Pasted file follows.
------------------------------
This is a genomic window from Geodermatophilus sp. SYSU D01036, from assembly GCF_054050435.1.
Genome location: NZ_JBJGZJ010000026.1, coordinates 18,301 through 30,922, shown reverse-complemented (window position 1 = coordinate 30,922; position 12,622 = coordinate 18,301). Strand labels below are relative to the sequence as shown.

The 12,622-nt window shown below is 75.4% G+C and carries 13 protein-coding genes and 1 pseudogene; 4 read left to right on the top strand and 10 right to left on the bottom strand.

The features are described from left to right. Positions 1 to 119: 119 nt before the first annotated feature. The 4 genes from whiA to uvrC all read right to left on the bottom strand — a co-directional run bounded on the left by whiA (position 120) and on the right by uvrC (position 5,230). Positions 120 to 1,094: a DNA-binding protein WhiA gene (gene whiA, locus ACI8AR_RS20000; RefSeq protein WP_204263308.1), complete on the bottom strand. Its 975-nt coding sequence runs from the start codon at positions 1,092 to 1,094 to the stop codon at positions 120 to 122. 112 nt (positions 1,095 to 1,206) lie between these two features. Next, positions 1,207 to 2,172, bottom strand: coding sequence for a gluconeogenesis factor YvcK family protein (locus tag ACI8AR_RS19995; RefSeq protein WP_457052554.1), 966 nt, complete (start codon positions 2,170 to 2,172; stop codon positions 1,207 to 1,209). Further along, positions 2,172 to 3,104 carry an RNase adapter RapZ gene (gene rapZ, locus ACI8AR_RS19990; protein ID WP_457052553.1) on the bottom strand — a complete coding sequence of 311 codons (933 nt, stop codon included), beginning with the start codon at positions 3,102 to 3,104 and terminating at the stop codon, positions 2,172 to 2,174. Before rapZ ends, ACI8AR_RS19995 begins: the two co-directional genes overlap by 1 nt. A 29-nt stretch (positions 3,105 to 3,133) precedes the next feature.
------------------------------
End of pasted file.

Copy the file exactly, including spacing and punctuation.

This is a genomic window from Geodermatophilus sp. SYSU D01036, from assembly GCF_054050435.1.
Genome location: NZ_JBJGZJ010000026.1, coordinates 18,301 through 30,922, shown reverse-complemented (window position 1 = coordinate 30,922; position 12,622 = coordinate 18,301). Strand labels below are relative to the sequence as shown.

The 12,622-nt window shown below is 75.4% G+C and carries 13 protein-coding genes and 1 pseudogene; 4 read left to right on the top strand and 10 right to left on the bottom strand.

The features are described from left to right. Positions 1 to 119: 119 nt before the first annotated feature. The 4 genes from whiA to uvrC all read right to left on the bottom strand — a co-directional run bounded on the left by whiA (position 120) and on the right by uvrC (position 5,230). Positions 120 to 1,094: a DNA-binding protein WhiA gene (gene whiA, locus ACI8AR_RS20000; RefSeq protein WP_204263308.1), complete on the bottom strand. Its 975-nt coding sequence runs from the start codon at positions 1,092 to 1,094 to the stop codon at positions 120 to 122. 112 nt (positions 1,095 to 1,206) lie between these two features. Next, positions 1,207 to 2,172, bottom strand: coding sequence for a gluconeogenesis factor YvcK family protein (locus tag ACI8AR_RS19995; RefSeq protein WP_457052554.1), 966 nt, complete (start codon positions 2,170 to 2,172; stop codon positions 1,207 to 1,209). Further along, positions 2,172 to 3,104 carry an RNase adapter RapZ gene (gene rapZ, locus ACI8AR_RS19990; protein ID WP_457052553.1) on the bottom strand — a complete coding sequence of 311 codons (933 nt, stop codon included), beginning with the start codon at positions 3,102 to 3,104 and terminating at the stop codon, positions 2,172 to 2,174. Before rapZ ends, ACI8AR_RS19995 begins: the two co-directional genes overlap by 1 nt. A 29-nt stretch (positions 3,105 to 3,133) precedes the next feature.